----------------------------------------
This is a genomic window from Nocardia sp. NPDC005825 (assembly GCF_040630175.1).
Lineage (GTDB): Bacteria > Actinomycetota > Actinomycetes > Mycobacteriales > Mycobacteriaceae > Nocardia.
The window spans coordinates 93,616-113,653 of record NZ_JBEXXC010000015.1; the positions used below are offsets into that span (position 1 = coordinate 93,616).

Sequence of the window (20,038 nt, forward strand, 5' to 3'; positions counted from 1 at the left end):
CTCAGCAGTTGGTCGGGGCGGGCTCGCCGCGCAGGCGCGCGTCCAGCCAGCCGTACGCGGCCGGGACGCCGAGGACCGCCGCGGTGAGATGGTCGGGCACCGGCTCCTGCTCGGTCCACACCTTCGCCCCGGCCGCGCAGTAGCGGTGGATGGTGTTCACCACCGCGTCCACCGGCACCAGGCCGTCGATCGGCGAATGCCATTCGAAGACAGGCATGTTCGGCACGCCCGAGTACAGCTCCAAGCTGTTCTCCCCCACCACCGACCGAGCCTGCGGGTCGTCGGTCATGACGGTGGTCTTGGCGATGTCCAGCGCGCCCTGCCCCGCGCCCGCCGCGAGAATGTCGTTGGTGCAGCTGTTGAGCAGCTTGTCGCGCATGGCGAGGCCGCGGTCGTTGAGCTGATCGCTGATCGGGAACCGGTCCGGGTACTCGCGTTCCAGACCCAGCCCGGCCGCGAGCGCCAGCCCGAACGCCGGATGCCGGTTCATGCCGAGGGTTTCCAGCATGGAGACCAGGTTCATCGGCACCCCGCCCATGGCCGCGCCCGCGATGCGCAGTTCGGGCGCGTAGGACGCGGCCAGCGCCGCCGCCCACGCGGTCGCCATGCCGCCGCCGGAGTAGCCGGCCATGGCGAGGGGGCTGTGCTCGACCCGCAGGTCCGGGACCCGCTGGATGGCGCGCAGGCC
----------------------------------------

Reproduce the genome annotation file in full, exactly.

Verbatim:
This is a genomic window from Nocardia sp. NPDC005825 (assembly GCF_040630175.1).
Lineage (GTDB): Bacteria > Actinomycetota > Actinomycetes > Mycobacteriales > Mycobacteriaceae > Nocardia.
The window spans coordinates 93,616-113,653 of record NZ_JBEXXC010000015.1; the positions used below are offsets into that span (position 1 = coordinate 93,616).

Sequence of the window (20,038 nt, forward strand, 5' to 3'; positions counted from 1 at the left end):
CTCAGCAGTTGGTCGGGGCGGGCTCGCCGCGCAGGCGCGCGTCCAGCCAGCCGTACGCGGCCGGGACGCCGAGGACCGCCGCGGTGAGATGGTCGGGCACCGGCTCCTGCTCGGTCCACACCTTCGCCCCGGCCGCGCAGTAGCGGTGGATGGTGTTCACCACCGCGTCCACCGGCACCAGGCCGTCGATCGGCGAATGCCATTCGAAGACAGGCATGTTCGGCACGCCCGAGTACAGCTCCAAGCTGTTCTCCCCCACCACCGACCGAGCCTGCGGGTCGTCGGTCATGACGGTGGTCTTGGCGATGTCCAGCGCGCCCTGCCCCGCGCCCGCCGCGAGAATGTCGTTGGTGCAGCTGTTGAGCAGCTTGTCGCGCATGGCGAGGCCGCGGTCGTTGAGCTGATCGCTGATCGGGAACCGGTCCGGGTACTCGCGTTCCAGACCCAGCCCGGCCGCGAGCGCCAGCCCGAACGCCGGATGCCGGTTCATGCCGAGGGTTTCCAGCATGGAGACCAGGTTCATCGGCACCCCGCCCATGGCCGCGCCCGCGATGCGCAGTTCGGGCGCGTAGGACGCGGCCAGCGCCGCCGCCCACGCGGTCGCCATGCCGCCGCCGGAGTAGCCGGCCATGGCGAGGGGGCTGTGCTCGACCCGCAGGTCCGGGACCCGCTGGATGGCGCGCAGGCC